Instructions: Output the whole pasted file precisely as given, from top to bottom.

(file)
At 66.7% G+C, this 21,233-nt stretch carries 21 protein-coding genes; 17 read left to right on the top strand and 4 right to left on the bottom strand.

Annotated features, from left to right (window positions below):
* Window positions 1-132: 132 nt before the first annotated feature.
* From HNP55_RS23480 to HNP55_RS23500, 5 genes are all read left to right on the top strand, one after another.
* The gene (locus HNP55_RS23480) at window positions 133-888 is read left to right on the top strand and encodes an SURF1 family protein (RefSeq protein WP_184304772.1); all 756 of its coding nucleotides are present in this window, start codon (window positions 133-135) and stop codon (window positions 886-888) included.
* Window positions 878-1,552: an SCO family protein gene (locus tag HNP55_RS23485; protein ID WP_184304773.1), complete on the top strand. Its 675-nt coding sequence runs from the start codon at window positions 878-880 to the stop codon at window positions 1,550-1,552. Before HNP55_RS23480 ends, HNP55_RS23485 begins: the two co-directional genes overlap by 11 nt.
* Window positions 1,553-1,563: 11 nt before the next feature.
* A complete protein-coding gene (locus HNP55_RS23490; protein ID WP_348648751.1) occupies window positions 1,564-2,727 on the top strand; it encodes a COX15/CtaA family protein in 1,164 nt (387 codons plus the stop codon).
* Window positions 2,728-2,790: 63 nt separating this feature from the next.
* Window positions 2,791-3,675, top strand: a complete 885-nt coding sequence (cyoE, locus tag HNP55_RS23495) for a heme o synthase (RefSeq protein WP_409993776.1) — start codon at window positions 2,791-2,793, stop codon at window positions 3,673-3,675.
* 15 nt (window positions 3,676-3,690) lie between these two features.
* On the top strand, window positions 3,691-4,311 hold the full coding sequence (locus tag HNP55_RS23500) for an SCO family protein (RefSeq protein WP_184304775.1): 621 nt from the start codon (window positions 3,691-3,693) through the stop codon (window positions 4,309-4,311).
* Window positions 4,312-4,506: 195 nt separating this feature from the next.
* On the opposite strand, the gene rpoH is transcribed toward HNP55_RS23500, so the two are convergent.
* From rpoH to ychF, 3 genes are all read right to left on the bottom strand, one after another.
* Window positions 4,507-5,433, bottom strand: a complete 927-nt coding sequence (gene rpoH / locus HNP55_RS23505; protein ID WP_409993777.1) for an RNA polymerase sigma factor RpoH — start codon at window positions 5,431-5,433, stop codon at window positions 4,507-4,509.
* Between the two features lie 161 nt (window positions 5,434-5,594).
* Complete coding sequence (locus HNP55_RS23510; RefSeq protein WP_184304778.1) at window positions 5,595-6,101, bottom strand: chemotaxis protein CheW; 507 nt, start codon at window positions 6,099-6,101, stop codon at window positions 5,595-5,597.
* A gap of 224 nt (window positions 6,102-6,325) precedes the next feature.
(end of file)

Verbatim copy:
At 66.7% G+C, this 21,233-nt stretch carries 21 protein-coding genes; 17 read left to right on the top strand and 4 right to left on the bottom strand.

Annotated features, from left to right (window positions below):
* Window positions 1-132: 132 nt before the first annotated feature.
* From HNP55_RS23480 to HNP55_RS23500, 5 genes are all read left to right on the top strand, one after another.
* The gene (locus HNP55_RS23480) at window positions 133-888 is read left to right on the top strand and encodes an SURF1 family protein (RefSeq protein WP_184304772.1); all 756 of its coding nucleotides are present in this window, start codon (window positions 133-135) and stop codon (window positions 886-888) included.
* Window positions 878-1,552: an SCO family protein gene (locus tag HNP55_RS23485; protein ID WP_184304773.1), complete on the top strand. Its 675-nt coding sequence runs from the start codon at window positions 878-880 to the stop codon at window positions 1,550-1,552. Before HNP55_RS23480 ends, HNP55_RS23485 begins: the two co-directional genes overlap by 11 nt.
* Window positions 1,553-1,563: 11 nt before the next feature.
* A complete protein-coding gene (locus HNP55_RS23490; protein ID WP_348648751.1) occupies window positions 1,564-2,727 on the top strand; it encodes a COX15/CtaA family protein in 1,164 nt (387 codons plus the stop codon).
* Window positions 2,728-2,790: 63 nt separating this feature from the next.
* Window positions 2,791-3,675, top strand: a complete 885-nt coding sequence (cyoE, locus tag HNP55_RS23495) for a heme o synthase (RefSeq protein WP_409993776.1) — start codon at window positions 2,791-2,793, stop codon at window positions 3,673-3,675.
* 15 nt (window positions 3,676-3,690) lie between these two features.
* On the top strand, window positions 3,691-4,311 hold the full coding sequence (locus tag HNP55_RS23500) for an SCO family protein (RefSeq protein WP_184304775.1): 621 nt from the start codon (window positions 3,691-3,693) through the stop codon (window positions 4,309-4,311).
* Window positions 4,312-4,506: 195 nt separating this feature from the next.
* On the opposite strand, the gene rpoH is transcribed toward HNP55_RS23500, so the two are convergent.
* From rpoH to ychF, 3 genes are all read right to left on the bottom strand, one after another.
* Window positions 4,507-5,433, bottom strand: a complete 927-nt coding sequence (gene rpoH / locus HNP55_RS23505; protein ID WP_409993777.1) for an RNA polymerase sigma factor RpoH — start codon at window positions 5,431-5,433, stop codon at window positions 4,507-4,509.
* Between the two features lie 161 nt (window positions 5,434-5,594).
* Complete coding sequence (locus HNP55_RS23510; RefSeq protein WP_184304778.1) at window positions 5,595-6,101, bottom strand: chemotaxis protein CheW; 507 nt, start codon at window positions 6,099-6,101, stop codon at window positions 5,595-5,597.
* A gap of 224 nt (window positions 6,102-6,325) precedes the next feature.